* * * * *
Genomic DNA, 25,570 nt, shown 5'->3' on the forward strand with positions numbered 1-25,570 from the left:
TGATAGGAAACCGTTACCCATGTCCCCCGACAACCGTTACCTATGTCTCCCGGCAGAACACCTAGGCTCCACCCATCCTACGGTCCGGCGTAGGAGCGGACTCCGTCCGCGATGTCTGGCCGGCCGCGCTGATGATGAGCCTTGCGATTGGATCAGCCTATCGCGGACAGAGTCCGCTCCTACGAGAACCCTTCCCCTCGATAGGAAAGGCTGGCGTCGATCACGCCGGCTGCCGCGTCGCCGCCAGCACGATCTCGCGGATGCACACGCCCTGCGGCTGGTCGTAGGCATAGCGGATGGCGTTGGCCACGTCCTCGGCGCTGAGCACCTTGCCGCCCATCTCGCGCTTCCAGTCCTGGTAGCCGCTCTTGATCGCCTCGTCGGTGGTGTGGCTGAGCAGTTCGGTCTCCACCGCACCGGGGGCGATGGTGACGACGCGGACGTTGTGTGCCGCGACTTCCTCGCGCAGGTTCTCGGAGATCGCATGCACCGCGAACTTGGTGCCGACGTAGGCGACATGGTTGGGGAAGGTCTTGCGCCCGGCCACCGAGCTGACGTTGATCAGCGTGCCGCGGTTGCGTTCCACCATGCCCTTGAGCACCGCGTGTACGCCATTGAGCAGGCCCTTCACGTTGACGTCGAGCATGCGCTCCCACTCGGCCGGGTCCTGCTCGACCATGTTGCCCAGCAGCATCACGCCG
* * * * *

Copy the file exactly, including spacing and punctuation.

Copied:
Genomic DNA, 25,570 nt, shown 5'->3' on the forward strand with positions numbered 1-25,570 from the left:
TGATAGGAAACCGTTACCCATGTCCCCCGACAACCGTTACCTATGTCTCCCGGCAGAACACCTAGGCTCCACCCATCCTACGGTCCGGCGTAGGAGCGGACTCCGTCCGCGATGTCTGGCCGGCCGCGCTGATGATGAGCCTTGCGATTGGATCAGCCTATCGCGGACAGAGTCCGCTCCTACGAGAACCCTTCCCCTCGATAGGAAAGGCTGGCGTCGATCACGCCGGCTGCCGCGTCGCCGCCAGCACGATCTCGCGGATGCACACGCCCTGCGGCTGGTCGTAGGCATAGCGGATGGCGTTGGCCACGTCCTCGGCGCTGAGCACCTTGCCGCCCATCTCGCGCTTCCAGTCCTGGTAGCCGCTCTTGATCGCCTCGTCGGTGGTGTGGCTGAGCAGTTCGGTCTCCACCGCACCGGGGGCGATGGTGACGACGCGGACGTTGTGTGCCGCGACTTCCTCGCGCAGGTTCTCGGAGATCGCATGCACCGCGAACTTGGTGCCGACGTAGGCGACATGGTTGGGGAAGGTCTTGCGCCCGGCCACCGAGCTGACGTTGATCAGCGTGCCGCGGTTGCGTTCCACCATGCCCTTGAGCACCGCGTGTACGCCATTGAGCAGGCCCTTCACGTTGACGTCGAGCATGCGCTCCCACTCGGCCGGGTCCTGCTCGACCATGTTGCCCAGCAGCATCACGCCG